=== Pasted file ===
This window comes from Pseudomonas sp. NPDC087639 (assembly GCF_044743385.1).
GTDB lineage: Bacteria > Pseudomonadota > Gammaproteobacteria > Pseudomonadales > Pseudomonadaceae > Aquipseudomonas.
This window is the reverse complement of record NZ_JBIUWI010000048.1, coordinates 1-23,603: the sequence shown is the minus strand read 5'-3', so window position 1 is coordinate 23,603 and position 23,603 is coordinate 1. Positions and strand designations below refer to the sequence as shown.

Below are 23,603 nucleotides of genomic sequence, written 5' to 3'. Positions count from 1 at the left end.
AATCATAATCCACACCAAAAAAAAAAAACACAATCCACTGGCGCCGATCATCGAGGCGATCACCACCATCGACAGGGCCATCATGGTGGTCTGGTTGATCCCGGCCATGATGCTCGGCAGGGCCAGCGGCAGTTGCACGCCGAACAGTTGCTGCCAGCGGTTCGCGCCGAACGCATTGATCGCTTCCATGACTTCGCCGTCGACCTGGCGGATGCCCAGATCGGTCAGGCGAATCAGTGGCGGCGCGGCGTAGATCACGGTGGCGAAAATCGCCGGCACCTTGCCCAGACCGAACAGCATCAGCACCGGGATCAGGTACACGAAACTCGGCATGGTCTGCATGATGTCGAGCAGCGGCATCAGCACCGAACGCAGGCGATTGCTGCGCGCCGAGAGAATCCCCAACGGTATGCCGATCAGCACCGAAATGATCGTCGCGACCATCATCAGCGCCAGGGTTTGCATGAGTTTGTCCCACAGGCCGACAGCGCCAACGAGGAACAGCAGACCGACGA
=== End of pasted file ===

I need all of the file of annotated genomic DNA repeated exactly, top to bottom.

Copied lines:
This window comes from Pseudomonas sp. NPDC087639 (assembly GCF_044743385.1).
GTDB lineage: Bacteria > Pseudomonadota > Gammaproteobacteria > Pseudomonadales > Pseudomonadaceae > Aquipseudomonas.
This window is the reverse complement of record NZ_JBIUWI010000048.1, coordinates 1-23,603: the sequence shown is the minus strand read 5'-3', so window position 1 is coordinate 23,603 and position 23,603 is coordinate 1. Positions and strand designations below refer to the sequence as shown.

Below are 23,603 nucleotides of genomic sequence, written 5' to 3'. Positions count from 1 at the left end.
AATCATAATCCACACCAAAAAAAAAAAACACAATCCACTGGCGCCGATCATCGAGGCGATCACCACCATCGACAGGGCCATCATGGTGGTCTGGTTGATCCCGGCCATGATGCTCGGCAGGGCCAGCGGCAGTTGCACGCCGAACAGTTGCTGCCAGCGGTTCGCGCCGAACGCATTGATCGCTTCCATGACTTCGCCGTCGACCTGGCGGATGCCCAGATCGGTCAGGCGAATCAGTGGCGGCGCGGCGTAGATCACGGTGGCGAAAATCGCCGGCACCTTGCCCAGACCGAACAGCATCAGCACCGGGATCAGGTACACGAAACTCGGCATGGTCTGCATGATGTCGAGCAGCGGCATCAGCACCGAACGCAGGCGATTGCTGCGCGCCGAGAGAATCCCCAACGGTATGCCGATCAGCACCGAAATGATCGTCGCGACCATCATCAGCGCCAGGGTTTGCATGAGTTTGTCCCACAGGCCGACAGCGCCAACGAGGAACAGCAGACCGACGA